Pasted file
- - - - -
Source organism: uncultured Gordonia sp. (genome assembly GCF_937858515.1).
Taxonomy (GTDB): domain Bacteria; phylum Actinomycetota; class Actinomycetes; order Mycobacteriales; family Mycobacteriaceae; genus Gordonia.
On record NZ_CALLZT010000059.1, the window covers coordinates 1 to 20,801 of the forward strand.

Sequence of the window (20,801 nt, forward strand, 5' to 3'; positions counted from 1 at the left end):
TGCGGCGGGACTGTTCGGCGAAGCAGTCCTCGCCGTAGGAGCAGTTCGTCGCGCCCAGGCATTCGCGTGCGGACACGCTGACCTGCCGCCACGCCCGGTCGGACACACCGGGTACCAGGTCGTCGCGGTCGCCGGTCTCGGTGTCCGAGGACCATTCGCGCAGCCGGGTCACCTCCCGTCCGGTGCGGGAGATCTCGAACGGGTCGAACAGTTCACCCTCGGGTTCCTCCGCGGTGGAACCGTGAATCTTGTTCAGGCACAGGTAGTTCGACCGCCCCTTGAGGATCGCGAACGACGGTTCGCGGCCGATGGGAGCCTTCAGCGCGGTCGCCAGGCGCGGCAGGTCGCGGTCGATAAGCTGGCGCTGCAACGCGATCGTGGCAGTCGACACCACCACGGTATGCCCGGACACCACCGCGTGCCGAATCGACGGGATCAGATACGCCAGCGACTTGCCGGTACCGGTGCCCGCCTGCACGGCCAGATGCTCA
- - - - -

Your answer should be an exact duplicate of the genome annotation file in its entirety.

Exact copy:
Source organism: uncultured Gordonia sp. (genome assembly GCF_937858515.1).
Taxonomy (GTDB): domain Bacteria; phylum Actinomycetota; class Actinomycetes; order Mycobacteriales; family Mycobacteriaceae; genus Gordonia.
On record NZ_CALLZT010000059.1, the window covers coordinates 1 to 20,801 of the forward strand.

Sequence of the window (20,801 nt, forward strand, 5' to 3'; positions counted from 1 at the left end):
TGCGGCGGGACTGTTCGGCGAAGCAGTCCTCGCCGTAGGAGCAGTTCGTCGCGCCCAGGCATTCGCGTGCGGACACGCTGACCTGCCGCCACGCCCGGTCGGACACACCGGGTACCAGGTCGTCGCGGTCGCCGGTCTCGGTGTCCGAGGACCATTCGCGCAGCCGGGTCACCTCCCGTCCGGTGCGGGAGATCTCGAACGGGTCGAACAGTTCACCCTCGGGTTCCTCCGCGGTGGAACCGTGAATCTTGTTCAGGCACAGGTAGTTCGACCGCCCCTTGAGGATCGCGAACGACGGTTCGCGGCCGATGGGAGCCTTCAGCGCGGTCGCCAGGCGCGGCAGGTCGCGGTCGATAAGCTGGCGCTGCAACGCGATCGTGGCAGTCGACACCACCACGGTATGCCCGGACACCACCGCGTGCCGAATCGACGGGATCAGATACGCCAGCGACTTGCCGGTACCGGTGCCCGCCTGCACGGCCAGATGCTCA